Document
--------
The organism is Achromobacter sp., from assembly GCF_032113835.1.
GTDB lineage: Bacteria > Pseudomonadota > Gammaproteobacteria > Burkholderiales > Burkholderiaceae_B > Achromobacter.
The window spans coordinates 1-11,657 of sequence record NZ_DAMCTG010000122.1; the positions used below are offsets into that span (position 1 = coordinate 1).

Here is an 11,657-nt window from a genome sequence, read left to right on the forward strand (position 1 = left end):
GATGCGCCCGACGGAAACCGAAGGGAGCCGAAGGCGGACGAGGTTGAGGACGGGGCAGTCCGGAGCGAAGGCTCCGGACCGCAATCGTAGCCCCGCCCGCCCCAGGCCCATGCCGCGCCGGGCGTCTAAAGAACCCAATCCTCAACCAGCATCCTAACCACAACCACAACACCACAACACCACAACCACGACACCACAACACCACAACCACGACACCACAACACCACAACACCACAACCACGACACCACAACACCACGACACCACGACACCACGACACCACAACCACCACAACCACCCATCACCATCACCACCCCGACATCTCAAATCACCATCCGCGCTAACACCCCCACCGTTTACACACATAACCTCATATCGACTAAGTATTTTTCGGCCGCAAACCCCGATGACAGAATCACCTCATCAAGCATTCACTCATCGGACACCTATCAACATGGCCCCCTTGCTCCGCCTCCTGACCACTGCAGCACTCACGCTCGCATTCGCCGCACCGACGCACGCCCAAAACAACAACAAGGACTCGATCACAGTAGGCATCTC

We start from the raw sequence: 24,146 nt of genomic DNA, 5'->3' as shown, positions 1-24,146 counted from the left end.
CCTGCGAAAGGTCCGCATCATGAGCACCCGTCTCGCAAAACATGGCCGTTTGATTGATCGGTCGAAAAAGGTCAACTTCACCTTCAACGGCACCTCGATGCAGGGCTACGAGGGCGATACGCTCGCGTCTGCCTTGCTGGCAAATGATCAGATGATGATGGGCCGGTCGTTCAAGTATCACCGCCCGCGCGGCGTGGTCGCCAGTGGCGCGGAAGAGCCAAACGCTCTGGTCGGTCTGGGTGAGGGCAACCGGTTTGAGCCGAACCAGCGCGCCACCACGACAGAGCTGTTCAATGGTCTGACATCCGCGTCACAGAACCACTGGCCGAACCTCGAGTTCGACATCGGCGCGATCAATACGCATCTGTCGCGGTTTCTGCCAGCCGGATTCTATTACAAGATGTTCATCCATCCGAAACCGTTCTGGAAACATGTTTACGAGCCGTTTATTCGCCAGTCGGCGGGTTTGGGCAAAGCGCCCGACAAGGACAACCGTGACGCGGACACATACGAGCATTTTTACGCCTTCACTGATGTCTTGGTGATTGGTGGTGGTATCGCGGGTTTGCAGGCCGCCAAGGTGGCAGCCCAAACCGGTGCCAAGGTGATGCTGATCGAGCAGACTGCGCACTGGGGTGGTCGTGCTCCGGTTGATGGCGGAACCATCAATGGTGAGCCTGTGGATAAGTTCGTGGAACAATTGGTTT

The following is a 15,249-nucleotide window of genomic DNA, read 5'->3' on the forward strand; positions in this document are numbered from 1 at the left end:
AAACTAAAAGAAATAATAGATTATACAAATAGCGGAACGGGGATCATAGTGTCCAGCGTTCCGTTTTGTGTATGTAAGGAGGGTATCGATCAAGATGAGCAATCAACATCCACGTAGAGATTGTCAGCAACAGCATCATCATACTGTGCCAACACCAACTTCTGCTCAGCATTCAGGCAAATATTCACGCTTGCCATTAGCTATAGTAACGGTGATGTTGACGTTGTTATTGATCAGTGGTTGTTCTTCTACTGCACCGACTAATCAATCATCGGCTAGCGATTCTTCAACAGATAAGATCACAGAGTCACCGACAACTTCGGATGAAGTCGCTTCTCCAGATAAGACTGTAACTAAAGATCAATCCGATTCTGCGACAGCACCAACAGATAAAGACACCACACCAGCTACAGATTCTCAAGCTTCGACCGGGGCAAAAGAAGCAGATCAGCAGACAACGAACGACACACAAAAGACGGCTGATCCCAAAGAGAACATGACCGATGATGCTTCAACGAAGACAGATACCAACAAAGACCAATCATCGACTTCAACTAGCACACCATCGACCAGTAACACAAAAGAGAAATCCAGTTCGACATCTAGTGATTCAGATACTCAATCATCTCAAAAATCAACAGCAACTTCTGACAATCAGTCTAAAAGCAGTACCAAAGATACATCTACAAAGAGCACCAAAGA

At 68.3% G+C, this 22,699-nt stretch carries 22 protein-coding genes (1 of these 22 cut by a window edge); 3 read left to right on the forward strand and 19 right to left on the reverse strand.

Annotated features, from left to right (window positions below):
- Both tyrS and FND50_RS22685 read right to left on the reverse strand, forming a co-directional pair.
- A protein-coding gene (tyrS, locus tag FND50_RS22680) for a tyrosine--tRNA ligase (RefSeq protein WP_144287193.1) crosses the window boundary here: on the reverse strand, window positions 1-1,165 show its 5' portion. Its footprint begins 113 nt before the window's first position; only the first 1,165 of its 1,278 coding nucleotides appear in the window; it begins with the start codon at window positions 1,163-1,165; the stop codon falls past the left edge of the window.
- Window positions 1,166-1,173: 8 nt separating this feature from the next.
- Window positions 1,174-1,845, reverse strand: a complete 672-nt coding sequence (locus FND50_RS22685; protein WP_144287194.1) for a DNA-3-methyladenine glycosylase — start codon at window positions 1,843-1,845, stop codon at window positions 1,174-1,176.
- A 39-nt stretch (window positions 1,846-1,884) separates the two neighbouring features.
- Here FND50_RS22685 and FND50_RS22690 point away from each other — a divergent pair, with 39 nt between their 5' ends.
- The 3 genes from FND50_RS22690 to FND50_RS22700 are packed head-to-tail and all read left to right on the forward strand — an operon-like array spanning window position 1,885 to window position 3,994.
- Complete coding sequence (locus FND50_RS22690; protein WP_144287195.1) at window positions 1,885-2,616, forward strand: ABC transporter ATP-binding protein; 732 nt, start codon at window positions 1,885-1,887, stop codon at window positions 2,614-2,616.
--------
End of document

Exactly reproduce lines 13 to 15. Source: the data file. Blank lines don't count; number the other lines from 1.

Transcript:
- A protein-coding gene (tyrS, locus tag FND50_RS22680) for a tyrosine--tRNA ligase (RefSeq protein WP_144287193.1) crosses the window boundary here: on the reverse strand, window positions 1-1,165 show its 5' portion. Its footprint begins 113 nt before the window's first position; only the first 1,165 of its 1,278 coding nucleotides appear in the window; it begins with the start codon at window positions 1,163-1,165; the stop codon falls past the left edge of the window.
- Window positions 1,166-1,173: 8 nt separating this feature from the next.
- Window positions 1,174-1,845, reverse strand: a complete 672-nt coding sequence (locus FND50_RS22685; protein WP_144287194.1) for a DNA-3-methyladenine glycosylase — start codon at window positions 1,843-1,845, stop codon at window positions 1,174-1,176.